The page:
aircraft at gate
Customer experience

Gate 55 – the start of something stinky…

Firstly I want to start with being clear this is not a gripe at BA, but a case study in how experience design can be used to improve the entire customer journey.

Recently I booked a BA flight to Scotland. I decided to pay the extra and go British Airways than the other (and cheaper) operators. It wasn’t massively different in price, but the quality of service you receive from BA was surely worth it. Or so I thought.

It all started bright and early. I travelled extensively last year and hauled my membership into the status to get lounge access. What a treat. Unfortunately the BA lounge was closed but an alternative provided. This is where the experience starts to fail. I ordered eggs. After waiting 30 minutes, nothing appeared. Still, places do get busy, it was disappointing not to grab a lovely free breakfast but was a nice to have. A vitamin if you will.

I closely monitored the gate screens. The gate would be revealed at 6.35AM, with the magical closure time of 6.45AM. Gate 55 – you are guilty as charged. Upon turning the corner to see gate 55, there was a queue of at least 200 people with a single operator checking ticket details. Clearly people were frustrated. In an experience map, you would see the emotional state tanking to anxiety. By design you could say.

Then the announcements started – gates closing. Customers started to argue about queue jumping. Why should someone push in front just because they were apparently late? Of course they weren’t. The information created the situation. Maybe someone was ill, not available or some other change. These things happen. But where was the process to manage that amount of people? How did it respond? It didn’t. Technically fail number 2.

Now lets fast forward to return. 10AM, a helpful email saying the flight was cancelled. In the Islands there’s a problem. It’s called access. Data, forget it. Voice. Flakey. How could have service design helped? Text three options and reply with a number? Easy and practical. This is where the real problems started. Firstly the website for changing a flight – as follows, clearly swamped with requests so unavailable.


Next contact centre. After 30 minutes of delightful on hold music (note please use multiple tracks to avoid insanity) and a helpful system telling me to use the online service (only if I could…) patience was wearing thin. After a couple of hours a new flight was booked, to a different destination.  Super not great with a young child, but these things do happen and as frustrating as they may be, ultimately it was fine.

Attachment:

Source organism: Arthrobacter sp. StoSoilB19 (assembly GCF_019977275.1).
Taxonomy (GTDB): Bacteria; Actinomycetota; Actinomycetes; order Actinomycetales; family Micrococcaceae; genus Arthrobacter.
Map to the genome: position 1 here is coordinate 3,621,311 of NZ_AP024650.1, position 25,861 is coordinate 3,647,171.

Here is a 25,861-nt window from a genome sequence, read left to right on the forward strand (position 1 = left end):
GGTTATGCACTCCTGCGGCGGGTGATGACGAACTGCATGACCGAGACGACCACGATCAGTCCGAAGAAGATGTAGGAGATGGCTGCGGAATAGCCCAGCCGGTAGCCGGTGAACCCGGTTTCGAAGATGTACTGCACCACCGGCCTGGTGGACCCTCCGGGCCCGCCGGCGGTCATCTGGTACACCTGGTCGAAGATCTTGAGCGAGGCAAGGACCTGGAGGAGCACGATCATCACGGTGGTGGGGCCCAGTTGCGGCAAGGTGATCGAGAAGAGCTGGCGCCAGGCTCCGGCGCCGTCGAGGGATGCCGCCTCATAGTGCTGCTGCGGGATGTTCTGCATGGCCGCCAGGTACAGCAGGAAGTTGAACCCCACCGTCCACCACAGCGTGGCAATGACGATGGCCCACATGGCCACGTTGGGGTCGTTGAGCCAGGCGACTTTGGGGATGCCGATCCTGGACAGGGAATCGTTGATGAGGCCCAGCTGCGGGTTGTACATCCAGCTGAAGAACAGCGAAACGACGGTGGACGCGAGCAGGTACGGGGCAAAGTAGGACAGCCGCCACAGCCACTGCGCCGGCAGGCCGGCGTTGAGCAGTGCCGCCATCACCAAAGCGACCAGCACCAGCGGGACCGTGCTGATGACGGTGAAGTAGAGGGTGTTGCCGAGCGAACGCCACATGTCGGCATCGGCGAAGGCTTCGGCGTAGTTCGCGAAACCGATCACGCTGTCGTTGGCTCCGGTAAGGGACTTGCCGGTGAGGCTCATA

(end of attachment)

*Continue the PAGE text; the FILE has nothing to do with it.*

Lies, lies and more lies.

I asked (and catalogued like any good service designer…) what the problem was and why the flight was cancelled (at 10AM): The French Air Strike. Strange. My flight wasn’t any where near France. But I guess these things can upset all manner of things.

Later I asked another operator, this time it was the last plane in and unknown why, but it was cancelled. Strange, I thought. That’s slightly different.


Passing the buck

I tweeted Gatwick about my displeasure. An almost instant response to fill in a form. How lovely.

Here’s their response:

Thank you for getting in touch with Gatwick’s Customer Services team.

I’m really sorry to read your feedback regarding your experience at Gatwick.

It might be useful to know that all airlines employ a handling agent to manage their ground handling. The handling agent’s responsibilities include check-in, providing flight information using our flight information displays, gate operation, boarding the aircraft and assisting the aircraft for its departure. They would decide how many staff to allocate to the desk at the gate.

I can only apologise for what you experienced at the gate with BA’s handling agent staff and I’d suggest that you contact your airline so they can be given an opportunity to investigate and respond directly to your concerns.

I’d like to reassure you that we’re monitoring this type of feedback and we will continue to work with our airlines and their handling agent to improve the service we all provide.

Again, thank you for bringing your feedback to our attention and I do hope your next visit to Gatwick is much more positive.


And when I asked for the money for a taxi from Heathrow to Gatwick where my car was parked I was passed to a third person. I was asked to complete a compensation form for the taxi upon return. Oh joy. Another form. I asked them to explain why it was cancelled. At no point did any communication use the phase Sorry or We apologise. In the final email I received it explained that aircraft was faulty and safety was the most important thing. But at 10AM another aircraft could have been organised. I suspect I would never get to the truth.


Recommendations for service businesses

Call system

Don’t blindly insert commentary to channel shift the customer. They’re calling for a reasons. Make checks via Api that the web service is available and then select the most appropriate messages for the on-hold playlist.

Check: does your call system access your platform availability?


Channel and time for the reason

When will you tell the customer the truth, tell them the time and how you’ll let them know. Make this core to the customer systems so employees feel like they don’t have to make something up.

Check: does your CRM system have a field to let all agents know the issue and when it will be available by?


Flow analytics

Design better process flows to avoid crunches, move some of the ‘during’ moments to the ‘pre’ phase, e.g. in an airline case have someone walk the queue checking documentation is opened at the right page (or app screen) to ensure faster processing

Check: do you have a series of customer journeys for a number of scenarios, instead of the utopian view?

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